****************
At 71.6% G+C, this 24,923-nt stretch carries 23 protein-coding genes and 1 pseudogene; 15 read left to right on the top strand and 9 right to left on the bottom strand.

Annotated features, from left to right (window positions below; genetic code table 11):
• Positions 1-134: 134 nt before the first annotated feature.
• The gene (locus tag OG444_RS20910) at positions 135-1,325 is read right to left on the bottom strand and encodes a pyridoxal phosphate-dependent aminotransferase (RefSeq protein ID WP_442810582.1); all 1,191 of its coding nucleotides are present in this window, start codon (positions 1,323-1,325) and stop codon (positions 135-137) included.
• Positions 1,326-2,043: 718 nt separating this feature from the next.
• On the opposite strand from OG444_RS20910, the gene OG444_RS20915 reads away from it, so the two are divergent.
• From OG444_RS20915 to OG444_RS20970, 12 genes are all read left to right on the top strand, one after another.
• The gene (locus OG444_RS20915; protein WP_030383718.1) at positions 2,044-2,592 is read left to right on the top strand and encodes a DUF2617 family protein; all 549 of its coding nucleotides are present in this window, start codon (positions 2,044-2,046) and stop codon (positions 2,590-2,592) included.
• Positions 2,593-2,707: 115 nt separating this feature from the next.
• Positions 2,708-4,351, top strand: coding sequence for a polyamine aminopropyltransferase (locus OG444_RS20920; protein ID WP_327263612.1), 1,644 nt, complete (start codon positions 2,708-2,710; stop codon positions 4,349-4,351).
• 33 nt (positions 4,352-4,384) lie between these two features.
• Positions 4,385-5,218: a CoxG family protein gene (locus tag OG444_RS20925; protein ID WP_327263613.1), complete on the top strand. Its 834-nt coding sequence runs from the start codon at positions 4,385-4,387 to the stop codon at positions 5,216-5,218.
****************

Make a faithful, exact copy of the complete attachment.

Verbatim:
At 71.6% G+C, this 24,923-nt stretch carries 23 protein-coding genes and 1 pseudogene; 15 read left to right on the top strand and 9 right to left on the bottom strand.

Annotated features, from left to right (window positions below; genetic code table 11):
• Positions 1-134: 134 nt before the first annotated feature.
• The gene (locus tag OG444_RS20910) at positions 135-1,325 is read right to left on the bottom strand and encodes a pyridoxal phosphate-dependent aminotransferase (RefSeq protein ID WP_442810582.1); all 1,191 of its coding nucleotides are present in this window, start codon (positions 1,323-1,325) and stop codon (positions 135-137) included.
• Positions 1,326-2,043: 718 nt separating this feature from the next.
• On the opposite strand from OG444_RS20910, the gene OG444_RS20915 reads away from it, so the two are divergent.
• From OG444_RS20915 to OG444_RS20970, 12 genes are all read left to right on the top strand, one after another.
• The gene (locus OG444_RS20915; protein WP_030383718.1) at positions 2,044-2,592 is read left to right on the top strand and encodes a DUF2617 family protein; all 549 of its coding nucleotides are present in this window, start codon (positions 2,044-2,046) and stop codon (positions 2,590-2,592) included.
• Positions 2,593-2,707: 115 nt separating this feature from the next.
• Positions 2,708-4,351, top strand: coding sequence for a polyamine aminopropyltransferase (locus OG444_RS20920; protein ID WP_327263612.1), 1,644 nt, complete (start codon positions 2,708-2,710; stop codon positions 4,349-4,351).
• 33 nt (positions 4,352-4,384) lie between these two features.
• Positions 4,385-5,218: a CoxG family protein gene (locus tag OG444_RS20925; protein ID WP_327263613.1), complete on the top strand. Its 834-nt coding sequence runs from the start codon at positions 4,385-4,387 to the stop codon at positions 5,216-5,218.